Which causes more deaths in the United States: heart attacks or failure to graduate high school? Strokes or racial segregation? Lung cancer or poverty? The surprising answer is that poverty and its attendant deprivations are deadlier than disease.
For years, poverty has been cited as a contributing factor to poor health. But a recent study goes further, quantifying how many people poverty kills per year -- 133,000 in 2000 -- in the same way experts attribute deaths per year to, say, smoking. The report also quantified deaths attributable to non-income aspects of poverty, such as low levels of educational attainment, income inequality, racial segregation, and lack of social support. The new findings in the American Journal of Public Health "argue for a broader public health conceptualization of the causes of mortality and an expansive policy approach that considers how social factors can be addressed to improve the health of populations." We could not agree more.
Tackling social and economic disparities and improving the conditions in which people are born and raised hold the greatest promise for longer, healthier lives. This is not to say that health care and health-care reform are unimportant to human well-being; they are critical. Universal health coverage is vital both to saving lives and to addressing the leading cause of bankruptcy among U.S. households: medical bills. Health insurance contributes to both health security and economic security, essential foundations of a freely chosen life of value. In fact, a study this month by the National Bureau of Economic Research showed that when poor people are given medical insurance, they visit doctors more often, feel better, are less depressed, and are better able to maintain financial stability.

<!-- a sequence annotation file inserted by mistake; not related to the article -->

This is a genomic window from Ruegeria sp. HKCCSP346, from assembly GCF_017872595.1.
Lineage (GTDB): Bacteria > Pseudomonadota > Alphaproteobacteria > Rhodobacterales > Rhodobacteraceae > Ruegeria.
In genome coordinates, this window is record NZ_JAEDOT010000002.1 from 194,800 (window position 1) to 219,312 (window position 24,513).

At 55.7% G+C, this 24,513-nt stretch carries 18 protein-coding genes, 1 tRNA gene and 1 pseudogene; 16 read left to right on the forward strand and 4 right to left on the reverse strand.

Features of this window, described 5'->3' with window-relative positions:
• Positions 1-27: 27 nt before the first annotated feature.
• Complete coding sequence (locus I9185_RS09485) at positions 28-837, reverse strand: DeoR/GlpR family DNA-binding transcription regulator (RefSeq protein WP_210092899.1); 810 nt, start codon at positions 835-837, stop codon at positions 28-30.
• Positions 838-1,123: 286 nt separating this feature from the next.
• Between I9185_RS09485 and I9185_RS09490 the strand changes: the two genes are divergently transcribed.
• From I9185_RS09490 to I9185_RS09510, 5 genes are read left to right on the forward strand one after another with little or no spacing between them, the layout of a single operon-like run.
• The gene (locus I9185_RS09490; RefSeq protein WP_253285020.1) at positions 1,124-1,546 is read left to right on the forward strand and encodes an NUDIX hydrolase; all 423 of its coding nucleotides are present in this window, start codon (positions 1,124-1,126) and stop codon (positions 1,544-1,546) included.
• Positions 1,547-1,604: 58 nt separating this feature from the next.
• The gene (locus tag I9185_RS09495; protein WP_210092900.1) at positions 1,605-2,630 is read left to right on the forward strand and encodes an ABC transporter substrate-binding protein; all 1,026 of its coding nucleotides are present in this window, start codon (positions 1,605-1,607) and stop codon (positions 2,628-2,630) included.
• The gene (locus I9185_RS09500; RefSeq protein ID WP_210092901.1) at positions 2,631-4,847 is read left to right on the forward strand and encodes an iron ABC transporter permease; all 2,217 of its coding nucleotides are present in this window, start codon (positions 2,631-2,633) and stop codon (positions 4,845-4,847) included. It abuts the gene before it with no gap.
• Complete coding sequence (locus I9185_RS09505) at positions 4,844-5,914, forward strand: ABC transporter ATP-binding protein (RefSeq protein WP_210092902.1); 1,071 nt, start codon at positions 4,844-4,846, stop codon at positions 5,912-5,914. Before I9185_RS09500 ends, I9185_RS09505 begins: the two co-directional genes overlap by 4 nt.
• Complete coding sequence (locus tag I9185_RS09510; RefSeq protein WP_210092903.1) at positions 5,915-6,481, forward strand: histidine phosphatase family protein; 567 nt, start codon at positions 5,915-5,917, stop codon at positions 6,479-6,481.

Though medical treatment is essential once we are sick or hurt, medicine's capacity to prevent chronic disease, the leading cause of death in the United States, pales compared to the power of social and economic factors, such as education and standard of living, to influence our health.
Education confers well-documented health advantages, making high-quality universal preschool education, quality K-12 education, and greater equity in access to and completion of college education good health policy as well as good education policy. Education enables more fulfilling work with greater stability, control, and freedom, which facilitates longer lives.
Likewise, policies that lift families out of poverty and help them build assets -- such as the Earned Income Tax Credit, childcare subsidies, food stamps, job training, and increases in the minimum wage -- are also policies that foster health resilience by reducing stress and increasing resources available for building wellness. Policies on housing and crime prevention that improve neighborhood safety and walkability, and community empowerment efforts that strengthen agency and self-determination, also improve health. For people with serious mental illnesses, supportive housing helps unlock both better health and greater participation in society.
The evidence is clear. Poverty kills. Addressing the underlying social and economic conditions that breed poverty and ill health -- in other words, better policy, not better medicine -- is the solution.
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